Cheslin Kolbe's father Andrew with posters of his son playing for Western Province. Cheslin, right, in action for the national Sevens side.
Cheslin Kolbe's father Andrew with posters of his son playing for Western Province. Cheslin, right, in action for the national Sevens side.

WATCH: Cheslin has proved them wrong, says proud dad

By SOYISO MALITI Time of article published Sep 8, 2018

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Cape Town - At the age of 12, Cheslin Kolbe was already a sporting attraction in Kraaifontein. But today, rugby fans across the world were set to tune in and watch him represent the Springboks.

Kolbe, 24, was expected to make his Test debut off the bench when the Boks faced the Wallabies in Brisbane.

The fullback-cum-wing, who plays for Toulouse in France, was a surprise call-up last Friday by Bok coach Rassie Erasmus for the national team.

The 1.72m tall, 72kg Kolbe has often been criticised for being too small, despite having starred for the national Sevens side as well in Super Rugby and the Currie Cup for the Stormers and Western Province.

His father Andrew said that, given the criticism his son has endured, his Bok selection was even sweeter.

Andrew, an auto-trader in Parow, was delighted after hearing of Cheslin’s call-up. “What more can I say?” he told Weekend Argus this week. “I’ve been feeling like this since last week when he told me about the call-up.

“I congratulated him and told him that this wasn’t the last of it there is more work to be done.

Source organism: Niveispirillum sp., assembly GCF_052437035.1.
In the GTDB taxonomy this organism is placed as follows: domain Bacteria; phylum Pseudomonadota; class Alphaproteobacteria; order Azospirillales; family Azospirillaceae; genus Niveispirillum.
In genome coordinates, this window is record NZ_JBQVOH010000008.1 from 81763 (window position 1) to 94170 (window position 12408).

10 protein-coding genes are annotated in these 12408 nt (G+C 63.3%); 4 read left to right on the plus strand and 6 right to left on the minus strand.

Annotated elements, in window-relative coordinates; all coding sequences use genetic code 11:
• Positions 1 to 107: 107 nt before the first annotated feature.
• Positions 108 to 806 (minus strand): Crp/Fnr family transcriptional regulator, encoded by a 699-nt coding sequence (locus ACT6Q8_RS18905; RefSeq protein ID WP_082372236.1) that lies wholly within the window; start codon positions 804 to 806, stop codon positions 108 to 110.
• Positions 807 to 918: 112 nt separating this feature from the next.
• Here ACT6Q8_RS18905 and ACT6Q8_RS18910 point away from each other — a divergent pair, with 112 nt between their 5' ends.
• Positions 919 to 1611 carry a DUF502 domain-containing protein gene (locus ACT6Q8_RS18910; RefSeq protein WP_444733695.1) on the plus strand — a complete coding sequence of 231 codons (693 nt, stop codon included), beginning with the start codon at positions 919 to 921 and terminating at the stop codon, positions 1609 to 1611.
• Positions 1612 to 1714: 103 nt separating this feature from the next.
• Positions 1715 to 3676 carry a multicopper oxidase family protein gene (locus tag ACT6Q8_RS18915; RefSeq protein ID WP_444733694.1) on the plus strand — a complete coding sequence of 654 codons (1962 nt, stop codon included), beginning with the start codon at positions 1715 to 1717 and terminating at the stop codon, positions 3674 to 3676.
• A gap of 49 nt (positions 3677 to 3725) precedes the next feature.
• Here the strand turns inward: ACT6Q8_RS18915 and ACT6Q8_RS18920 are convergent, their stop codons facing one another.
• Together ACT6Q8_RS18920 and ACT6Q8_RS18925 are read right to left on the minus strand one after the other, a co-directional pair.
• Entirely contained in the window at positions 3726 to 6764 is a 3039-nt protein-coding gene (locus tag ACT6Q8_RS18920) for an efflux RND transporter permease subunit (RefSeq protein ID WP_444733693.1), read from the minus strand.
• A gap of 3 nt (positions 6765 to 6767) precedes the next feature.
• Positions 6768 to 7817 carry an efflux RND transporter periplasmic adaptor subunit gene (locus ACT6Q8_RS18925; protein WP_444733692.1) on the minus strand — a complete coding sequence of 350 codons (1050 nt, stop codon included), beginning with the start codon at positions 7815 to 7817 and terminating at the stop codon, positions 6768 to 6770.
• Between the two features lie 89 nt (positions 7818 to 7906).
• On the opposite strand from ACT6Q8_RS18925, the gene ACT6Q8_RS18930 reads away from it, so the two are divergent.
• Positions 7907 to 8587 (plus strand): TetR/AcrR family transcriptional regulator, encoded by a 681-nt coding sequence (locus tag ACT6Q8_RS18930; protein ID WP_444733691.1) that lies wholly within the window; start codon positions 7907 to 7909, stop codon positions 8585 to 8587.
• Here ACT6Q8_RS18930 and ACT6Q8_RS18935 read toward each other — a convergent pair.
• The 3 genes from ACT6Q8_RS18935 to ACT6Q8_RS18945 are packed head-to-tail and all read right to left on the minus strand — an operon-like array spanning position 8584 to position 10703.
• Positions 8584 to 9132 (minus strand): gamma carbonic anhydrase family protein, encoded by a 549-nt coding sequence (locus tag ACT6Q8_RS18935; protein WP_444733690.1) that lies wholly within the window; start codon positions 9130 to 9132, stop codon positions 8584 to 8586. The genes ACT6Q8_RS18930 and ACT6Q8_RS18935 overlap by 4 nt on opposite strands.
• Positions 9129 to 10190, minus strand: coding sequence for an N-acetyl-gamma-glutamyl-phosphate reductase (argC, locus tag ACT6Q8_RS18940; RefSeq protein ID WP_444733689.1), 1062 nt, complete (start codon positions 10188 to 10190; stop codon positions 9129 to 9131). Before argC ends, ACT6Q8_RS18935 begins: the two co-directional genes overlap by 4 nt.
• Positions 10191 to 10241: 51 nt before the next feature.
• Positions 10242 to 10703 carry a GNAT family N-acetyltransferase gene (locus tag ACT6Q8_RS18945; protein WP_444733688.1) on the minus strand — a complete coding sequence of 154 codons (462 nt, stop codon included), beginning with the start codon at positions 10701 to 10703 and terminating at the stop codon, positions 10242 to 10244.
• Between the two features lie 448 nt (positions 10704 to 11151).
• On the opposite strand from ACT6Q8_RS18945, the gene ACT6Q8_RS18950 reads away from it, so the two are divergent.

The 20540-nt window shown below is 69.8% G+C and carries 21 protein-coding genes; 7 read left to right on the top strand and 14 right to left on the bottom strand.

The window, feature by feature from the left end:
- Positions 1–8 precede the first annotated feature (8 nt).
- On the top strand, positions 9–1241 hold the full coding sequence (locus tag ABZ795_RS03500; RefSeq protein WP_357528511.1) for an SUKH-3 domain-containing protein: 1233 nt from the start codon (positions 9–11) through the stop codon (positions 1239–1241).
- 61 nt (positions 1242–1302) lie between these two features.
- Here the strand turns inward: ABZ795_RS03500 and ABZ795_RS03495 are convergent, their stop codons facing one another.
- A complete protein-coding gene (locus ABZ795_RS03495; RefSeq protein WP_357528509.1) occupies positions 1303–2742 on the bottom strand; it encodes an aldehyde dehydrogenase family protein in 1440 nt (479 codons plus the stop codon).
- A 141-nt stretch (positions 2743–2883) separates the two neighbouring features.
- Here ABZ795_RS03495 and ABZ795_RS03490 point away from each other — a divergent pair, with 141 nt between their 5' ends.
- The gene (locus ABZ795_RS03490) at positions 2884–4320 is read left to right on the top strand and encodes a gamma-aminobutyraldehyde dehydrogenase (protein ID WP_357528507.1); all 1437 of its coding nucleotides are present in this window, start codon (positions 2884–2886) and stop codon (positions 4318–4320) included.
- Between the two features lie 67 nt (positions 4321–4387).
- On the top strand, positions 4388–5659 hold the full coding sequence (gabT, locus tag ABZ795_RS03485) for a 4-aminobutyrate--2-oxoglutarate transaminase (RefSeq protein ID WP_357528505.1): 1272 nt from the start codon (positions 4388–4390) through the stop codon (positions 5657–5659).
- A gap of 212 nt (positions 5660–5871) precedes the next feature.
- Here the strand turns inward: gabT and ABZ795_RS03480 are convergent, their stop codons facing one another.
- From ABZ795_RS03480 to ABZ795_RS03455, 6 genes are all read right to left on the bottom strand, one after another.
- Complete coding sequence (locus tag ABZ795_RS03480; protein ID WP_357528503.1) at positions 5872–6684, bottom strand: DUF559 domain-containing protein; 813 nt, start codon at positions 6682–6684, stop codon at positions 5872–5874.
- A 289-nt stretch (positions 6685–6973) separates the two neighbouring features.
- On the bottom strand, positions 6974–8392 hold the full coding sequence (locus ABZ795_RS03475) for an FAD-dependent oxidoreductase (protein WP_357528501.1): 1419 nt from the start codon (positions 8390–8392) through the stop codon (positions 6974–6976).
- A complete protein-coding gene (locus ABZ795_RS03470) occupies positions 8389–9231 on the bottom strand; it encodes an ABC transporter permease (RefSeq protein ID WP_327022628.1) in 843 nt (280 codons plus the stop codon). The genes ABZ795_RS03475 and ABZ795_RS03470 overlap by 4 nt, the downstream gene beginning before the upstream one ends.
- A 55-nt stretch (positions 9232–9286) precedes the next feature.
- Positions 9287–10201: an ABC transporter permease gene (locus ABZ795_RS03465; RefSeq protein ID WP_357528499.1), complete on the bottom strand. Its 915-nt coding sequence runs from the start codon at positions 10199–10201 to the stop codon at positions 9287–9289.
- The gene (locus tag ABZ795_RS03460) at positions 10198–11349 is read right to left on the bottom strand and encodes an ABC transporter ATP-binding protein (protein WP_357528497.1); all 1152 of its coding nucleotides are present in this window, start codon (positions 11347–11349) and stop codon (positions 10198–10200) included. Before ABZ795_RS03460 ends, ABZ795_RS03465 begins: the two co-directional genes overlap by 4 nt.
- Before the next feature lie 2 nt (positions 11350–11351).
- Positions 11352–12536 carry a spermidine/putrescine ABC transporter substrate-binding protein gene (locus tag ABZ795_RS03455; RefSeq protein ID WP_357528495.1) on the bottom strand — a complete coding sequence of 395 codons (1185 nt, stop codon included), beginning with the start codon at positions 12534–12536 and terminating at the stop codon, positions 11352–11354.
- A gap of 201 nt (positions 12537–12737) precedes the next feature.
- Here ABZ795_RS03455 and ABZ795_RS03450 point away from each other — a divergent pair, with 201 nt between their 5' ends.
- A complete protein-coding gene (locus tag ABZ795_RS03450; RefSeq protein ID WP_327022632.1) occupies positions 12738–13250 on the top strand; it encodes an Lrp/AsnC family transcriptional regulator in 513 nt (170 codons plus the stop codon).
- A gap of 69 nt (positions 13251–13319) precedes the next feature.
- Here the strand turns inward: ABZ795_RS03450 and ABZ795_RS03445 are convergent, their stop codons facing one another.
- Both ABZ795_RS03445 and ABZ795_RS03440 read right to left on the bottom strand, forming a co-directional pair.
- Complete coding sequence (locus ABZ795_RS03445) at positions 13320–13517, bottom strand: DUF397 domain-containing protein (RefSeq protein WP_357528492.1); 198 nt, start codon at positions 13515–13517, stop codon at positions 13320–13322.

“It will really kick in when he takes to the field (today), and then I can tell you that his hard work and the family’s support paid off,” he added.

“Everyone is walking up to us to congratulate us. People don’t realise the hard work we put in; they only see the front page of the story. We travelled up to Welkom to support him at Craven Week under-18 in 2011.

“I’ve told him his talent is God-given and he must make use of it. I’ve always believed this day would come, but at times I had my doubts because of all the negativity in the media and on social media, critiquing him and saying he was too small, he was this and that.

“Up to now, he has proved them wrong. And I think he takes it as a challenge. I remember his words: ‘I want to perform at the highest level just to give players with a smaller stature an opportunity to be looked at’.”

Cheslin starred as a track athlete at school. So did his cousin, world 400m and Olympic record-holder Wayde van Niekerk.

“They (Cheslin and Van Niekerk) had a healthy competition in sports, whether it was soccer, athletics or rugby,” Andrew said.

He said it was bitter-sweet for Cheslin when his Craven Week contemporaries went on to play for the Boks while he was overlooked. A dispirited Cheslin even considered trying to qualify to represent France, Andrew added.

He said Cheslin would return home from the Boks’ Australasian tour to his old bedroom, which still has the posters of his childhood rugby heroes on its walls.

The Kolbes’ neighbour Joseph Neer said Cheslin was a friendly and well-mannered teenager, and the former Brackenfell High pupil stayed over at his house while his parents were at work or when he came home early from school.

“He always kicked the ball into our garden. His friends would run away or say ‘it’s Cheslin’s ball’ because he was a nice boy.

“His father played rugby; we used to play together 30 years ago. I’ve congratulated Andrew. He’s very excited. It’s a big thing to play for the Boks,” Neer said.

“After all those years and they don’t notice you, you will be sceptical.

“Cheslin is still a down-to-earth laaitie that I used to know. People always want to take photos of him, and he actually stops to chat with them.”

Weekend Argus

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